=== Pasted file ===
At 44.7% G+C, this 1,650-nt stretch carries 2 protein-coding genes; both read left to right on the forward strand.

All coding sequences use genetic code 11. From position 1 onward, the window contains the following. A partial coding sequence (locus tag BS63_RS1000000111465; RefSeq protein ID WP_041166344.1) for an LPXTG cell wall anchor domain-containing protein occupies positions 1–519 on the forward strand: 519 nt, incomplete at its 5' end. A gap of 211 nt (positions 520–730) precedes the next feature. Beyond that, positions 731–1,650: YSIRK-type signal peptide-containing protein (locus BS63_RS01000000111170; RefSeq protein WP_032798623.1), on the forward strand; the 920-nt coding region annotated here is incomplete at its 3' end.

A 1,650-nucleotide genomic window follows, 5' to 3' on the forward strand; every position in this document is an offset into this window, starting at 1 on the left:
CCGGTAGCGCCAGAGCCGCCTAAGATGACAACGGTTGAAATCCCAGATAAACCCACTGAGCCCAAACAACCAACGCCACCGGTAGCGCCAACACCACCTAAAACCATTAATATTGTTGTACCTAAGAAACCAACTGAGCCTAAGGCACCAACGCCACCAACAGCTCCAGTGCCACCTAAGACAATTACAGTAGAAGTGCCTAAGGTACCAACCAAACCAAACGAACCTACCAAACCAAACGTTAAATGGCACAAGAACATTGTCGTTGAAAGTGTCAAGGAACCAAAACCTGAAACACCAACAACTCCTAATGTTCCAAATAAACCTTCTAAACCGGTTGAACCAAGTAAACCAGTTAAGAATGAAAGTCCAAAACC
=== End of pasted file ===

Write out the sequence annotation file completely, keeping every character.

At 44.7% G+C, this 1,650-nt stretch carries 2 protein-coding genes; both read left to right on the forward strand.

All coding sequences use genetic code 11. From position 1 onward, the window contains the following. A partial coding sequence (locus tag BS63_RS1000000111465; RefSeq protein ID WP_041166344.1) for an LPXTG cell wall anchor domain-containing protein occupies positions 1–519 on the forward strand: 519 nt, incomplete at its 5' end. A gap of 211 nt (positions 520–730) precedes the next feature. Beyond that, positions 731–1,650: YSIRK-type signal peptide-containing protein (locus BS63_RS01000000111170; RefSeq protein WP_032798623.1), on the forward strand; the 920-nt coding region annotated here is incomplete at its 3' end.

A 1,650-nucleotide genomic window follows, 5' to 3' on the forward strand; every position in this document is an offset into this window, starting at 1 on the left:
CCGGTAGCGCCAGAGCCGCCTAAGATGACAACGGTTGAAATCCCAGATAAACCCACTGAGCCCAAACAACCAACGCCACCGGTAGCGCCAACACCACCTAAAACCATTAATATTGTTGTACCTAAGAAACCAACTGAGCCTAAGGCACCAACGCCACCAACAGCTCCAGTGCCACCTAAGACAATTACAGTAGAAGTGCCTAAGGTACCAACCAAACCAAACGAACCTACCAAACCAAACGTTAAATGGCACAAGAACATTGTCGTTGAAAGTGTCAAGGAACCAAAACCTGAAACACCAACAACTCCTAATGTTCCAAATAAACCTTCTAAACCGGTTGAACCAAGTAAACCAGTTAAGAATGAAAGTCCAAAACC